Mrs. Z., you were the exception.

I want to thank you for recognizing that my daughter was the student who never received a “yellow” light on the board, as a warning to improve in some area. She was well liked by all of her classmates, mindful, and friendly and she historically earned high grades and commonly received “outstanding” on her behavior grade.

I desperately want to thank you for being a teacher that took good care of my daughter and built upon her confidence by educating her well.

However, after a few months in your class, my once vibrant daughter was wearing a withering confidence all over her nine year old body.

It showed on her expressions, her posture and an apparent weakening of her excitement for life, as a nine year old.

My husband and I spoke with you on a few occasions and every time you smiled and told us, “She is doing great in class and is a delight.” We spoke with you and the administration, but again we heard what a wonderful child she was and she was doing well. You did add that math was not her strongest subject but there was nothing to worry about.

But Mrs. Z. you were not telling us how you really felt about our daughter.

“There is something wrong with you, if you do not understand this,” you would tell her  in front of her peers. For some reason you did not think that one of her peers would share with us all of the details. Was it because they had separate last names or did you not take their closeness seriously because they were step siblings?

I am not sure what you were trying to teach my daughter with your angry eyes that my son witnessed on many occasions.  I am not sure why you made her feel uncomfortable by your daily words and looks or  keeping her from taking turns in the “fun” activities.

I wished so many times that I could have been a fly on the wall when you taught, as there was such a discrepancy between your words and her sadness.

Mrs. Z. I cannot  help but think that you knew you were not nice to some of your students and that you took your aggression out on them.  There is no way, in my mind, that you did not know this.  You did not treat everyone this way; this was not your way of teaching because there was no consistency in your style.  I know this, because you treated our son and daughter differently. Mrs. Z, I think you were actually mean.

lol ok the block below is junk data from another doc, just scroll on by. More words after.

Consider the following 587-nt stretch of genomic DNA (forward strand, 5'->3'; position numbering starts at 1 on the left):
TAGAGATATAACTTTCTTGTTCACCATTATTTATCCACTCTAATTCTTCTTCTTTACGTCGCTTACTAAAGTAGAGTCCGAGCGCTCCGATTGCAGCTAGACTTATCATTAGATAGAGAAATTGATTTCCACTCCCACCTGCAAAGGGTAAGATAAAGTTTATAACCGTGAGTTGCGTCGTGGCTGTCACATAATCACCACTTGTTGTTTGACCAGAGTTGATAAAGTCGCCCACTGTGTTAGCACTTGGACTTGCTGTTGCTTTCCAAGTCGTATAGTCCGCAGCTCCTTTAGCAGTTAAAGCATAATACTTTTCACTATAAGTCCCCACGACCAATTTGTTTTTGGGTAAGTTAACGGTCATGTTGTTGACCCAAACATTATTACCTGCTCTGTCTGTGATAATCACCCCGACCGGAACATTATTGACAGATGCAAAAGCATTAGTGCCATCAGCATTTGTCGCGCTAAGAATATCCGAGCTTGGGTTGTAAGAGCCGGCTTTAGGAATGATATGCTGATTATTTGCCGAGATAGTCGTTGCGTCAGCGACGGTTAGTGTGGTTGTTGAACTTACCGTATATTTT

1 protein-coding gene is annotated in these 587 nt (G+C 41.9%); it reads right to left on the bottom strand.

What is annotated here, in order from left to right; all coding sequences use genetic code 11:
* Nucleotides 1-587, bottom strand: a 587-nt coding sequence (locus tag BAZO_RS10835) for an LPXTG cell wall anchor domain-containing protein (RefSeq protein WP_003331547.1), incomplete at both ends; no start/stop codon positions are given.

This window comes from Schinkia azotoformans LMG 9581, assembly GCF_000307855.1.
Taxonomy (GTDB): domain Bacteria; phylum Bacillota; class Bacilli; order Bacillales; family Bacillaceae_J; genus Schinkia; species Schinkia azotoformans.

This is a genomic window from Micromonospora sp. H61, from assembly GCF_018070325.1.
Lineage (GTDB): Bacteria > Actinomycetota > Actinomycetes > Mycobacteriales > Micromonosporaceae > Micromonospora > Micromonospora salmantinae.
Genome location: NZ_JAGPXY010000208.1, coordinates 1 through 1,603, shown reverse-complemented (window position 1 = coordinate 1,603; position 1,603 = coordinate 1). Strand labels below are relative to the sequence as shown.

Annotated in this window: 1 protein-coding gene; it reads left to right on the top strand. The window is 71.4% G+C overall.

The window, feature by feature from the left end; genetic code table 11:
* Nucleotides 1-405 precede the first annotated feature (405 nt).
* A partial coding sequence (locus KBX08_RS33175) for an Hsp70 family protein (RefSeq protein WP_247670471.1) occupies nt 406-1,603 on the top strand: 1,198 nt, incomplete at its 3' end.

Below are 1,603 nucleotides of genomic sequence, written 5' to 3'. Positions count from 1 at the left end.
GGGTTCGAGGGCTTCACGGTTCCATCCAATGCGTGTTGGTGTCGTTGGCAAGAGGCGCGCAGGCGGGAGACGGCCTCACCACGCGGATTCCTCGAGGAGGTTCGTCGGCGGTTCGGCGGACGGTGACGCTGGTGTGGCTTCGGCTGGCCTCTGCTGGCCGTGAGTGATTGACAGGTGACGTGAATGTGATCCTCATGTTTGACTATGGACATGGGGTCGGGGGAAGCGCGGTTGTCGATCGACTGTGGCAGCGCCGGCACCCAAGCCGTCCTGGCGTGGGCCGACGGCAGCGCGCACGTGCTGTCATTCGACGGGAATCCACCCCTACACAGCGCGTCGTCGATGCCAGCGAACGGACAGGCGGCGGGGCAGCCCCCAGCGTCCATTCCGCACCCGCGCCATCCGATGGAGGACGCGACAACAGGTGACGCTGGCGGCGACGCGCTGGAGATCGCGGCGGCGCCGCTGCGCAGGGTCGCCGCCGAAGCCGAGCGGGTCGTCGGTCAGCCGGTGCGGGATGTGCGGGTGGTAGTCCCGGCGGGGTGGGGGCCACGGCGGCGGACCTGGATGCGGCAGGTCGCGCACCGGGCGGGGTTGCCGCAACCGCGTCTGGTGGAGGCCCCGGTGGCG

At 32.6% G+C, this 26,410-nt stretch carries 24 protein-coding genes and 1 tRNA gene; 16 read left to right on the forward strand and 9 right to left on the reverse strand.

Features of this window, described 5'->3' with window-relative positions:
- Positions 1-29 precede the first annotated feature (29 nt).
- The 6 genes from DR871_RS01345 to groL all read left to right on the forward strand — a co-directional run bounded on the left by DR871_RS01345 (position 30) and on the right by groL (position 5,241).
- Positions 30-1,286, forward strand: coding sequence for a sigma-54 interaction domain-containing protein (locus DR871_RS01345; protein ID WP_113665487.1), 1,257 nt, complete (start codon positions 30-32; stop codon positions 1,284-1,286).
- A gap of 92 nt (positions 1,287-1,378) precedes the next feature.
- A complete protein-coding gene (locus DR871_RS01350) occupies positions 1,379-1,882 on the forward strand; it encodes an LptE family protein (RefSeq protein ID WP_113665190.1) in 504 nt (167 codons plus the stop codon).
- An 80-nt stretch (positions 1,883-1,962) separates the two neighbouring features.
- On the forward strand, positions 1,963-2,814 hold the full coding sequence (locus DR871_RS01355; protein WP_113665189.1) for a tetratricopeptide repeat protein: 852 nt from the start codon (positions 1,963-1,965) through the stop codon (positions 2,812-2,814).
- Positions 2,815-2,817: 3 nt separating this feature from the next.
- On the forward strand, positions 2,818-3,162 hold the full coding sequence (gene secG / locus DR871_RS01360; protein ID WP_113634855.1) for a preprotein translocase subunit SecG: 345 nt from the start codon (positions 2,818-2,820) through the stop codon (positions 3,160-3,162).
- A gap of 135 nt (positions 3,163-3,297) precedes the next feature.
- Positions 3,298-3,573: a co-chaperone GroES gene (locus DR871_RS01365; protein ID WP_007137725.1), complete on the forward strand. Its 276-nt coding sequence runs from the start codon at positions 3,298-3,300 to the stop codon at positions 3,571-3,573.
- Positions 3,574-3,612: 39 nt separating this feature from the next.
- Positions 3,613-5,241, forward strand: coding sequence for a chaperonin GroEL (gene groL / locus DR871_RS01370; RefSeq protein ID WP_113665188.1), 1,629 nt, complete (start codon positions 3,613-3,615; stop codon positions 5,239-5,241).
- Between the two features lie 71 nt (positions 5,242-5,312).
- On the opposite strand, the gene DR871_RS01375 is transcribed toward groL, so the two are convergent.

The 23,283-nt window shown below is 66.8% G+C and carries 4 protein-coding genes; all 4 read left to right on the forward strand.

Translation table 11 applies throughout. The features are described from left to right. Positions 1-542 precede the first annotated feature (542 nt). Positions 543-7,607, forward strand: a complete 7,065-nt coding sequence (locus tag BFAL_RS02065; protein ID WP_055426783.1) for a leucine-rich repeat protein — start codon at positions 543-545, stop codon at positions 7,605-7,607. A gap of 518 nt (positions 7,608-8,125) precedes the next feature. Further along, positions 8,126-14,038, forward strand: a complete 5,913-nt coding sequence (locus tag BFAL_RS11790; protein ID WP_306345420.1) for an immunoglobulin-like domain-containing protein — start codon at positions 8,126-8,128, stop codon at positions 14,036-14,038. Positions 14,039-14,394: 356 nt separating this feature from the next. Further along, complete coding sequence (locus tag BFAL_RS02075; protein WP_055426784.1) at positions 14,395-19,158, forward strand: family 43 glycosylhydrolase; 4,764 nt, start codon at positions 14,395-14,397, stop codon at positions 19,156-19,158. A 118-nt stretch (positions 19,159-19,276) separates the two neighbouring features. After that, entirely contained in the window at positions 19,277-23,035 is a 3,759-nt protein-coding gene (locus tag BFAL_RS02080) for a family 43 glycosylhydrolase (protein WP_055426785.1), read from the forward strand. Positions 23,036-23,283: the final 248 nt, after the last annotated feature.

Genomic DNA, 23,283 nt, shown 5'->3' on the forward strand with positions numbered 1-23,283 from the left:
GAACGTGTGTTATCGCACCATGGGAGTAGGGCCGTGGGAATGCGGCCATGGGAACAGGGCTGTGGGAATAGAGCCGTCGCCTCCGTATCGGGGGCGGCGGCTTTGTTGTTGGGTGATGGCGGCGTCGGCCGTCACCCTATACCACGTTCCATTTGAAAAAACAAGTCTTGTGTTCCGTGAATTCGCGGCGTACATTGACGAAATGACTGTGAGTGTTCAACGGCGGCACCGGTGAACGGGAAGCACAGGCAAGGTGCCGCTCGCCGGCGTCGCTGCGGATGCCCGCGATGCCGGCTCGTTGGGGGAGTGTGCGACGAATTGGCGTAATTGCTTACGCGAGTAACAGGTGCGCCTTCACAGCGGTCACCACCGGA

You see , Mrs. Z., you made sure you suspended my daughter from school for fourth grade.  No, it was not the typical suspensions that children receive from acting out repeatedly with many warnings to improve behavior. You know the suspension where administration gets involved including parents and a plan is devised?

Mrs. Z. I think you had a secret suspension system that no one knew about except for you and the children who were placed within your four walls. Whether consciously or subconsciously, you held  mental meetings,  judged and decided as to who was to be in your class and who was not to be.

What you did Mrs. Z, was that you gave my daughter an emotional suspension.  You took it upon yourself to suspend her from your class by using negative emotional methods that made her mentally leave your class to protect herself.

Although she always earned great grades in academics and behavior, she shut down in your forth grade class. Her emotional suspension carried over in her fifth grade class and tiny pieces continued in subsequent years in school. No matter how wonderful the teachers were, she never escaped the words “there is something wrong with you.” There is a tiny piece of her nine year old self that never returned after her experience in your classroom, within the four walls that I trusted she was in good care.

I would like to say that you had no right to do this, but you did.  You were a licensed teacher. You earned your right to teach children with no other adult supervision.  I also think you wanted to be a good teacher to all of your students. However, your administration did see something in your style the following school year, as they apologized to our family and told us you were “taking a break.”

After all of these years, I could never put a name to what you did.  It was not until I listened to a radio show that spoke of physical school suspensions where kids have to leave school for a designated amount of time due to behavior issues and then return. The program explained how suspensions are a pipeline to certain outcomes for some children and regardless of the reason for the suspensions, a child carries that punishment in their life because it is not easily forgotten.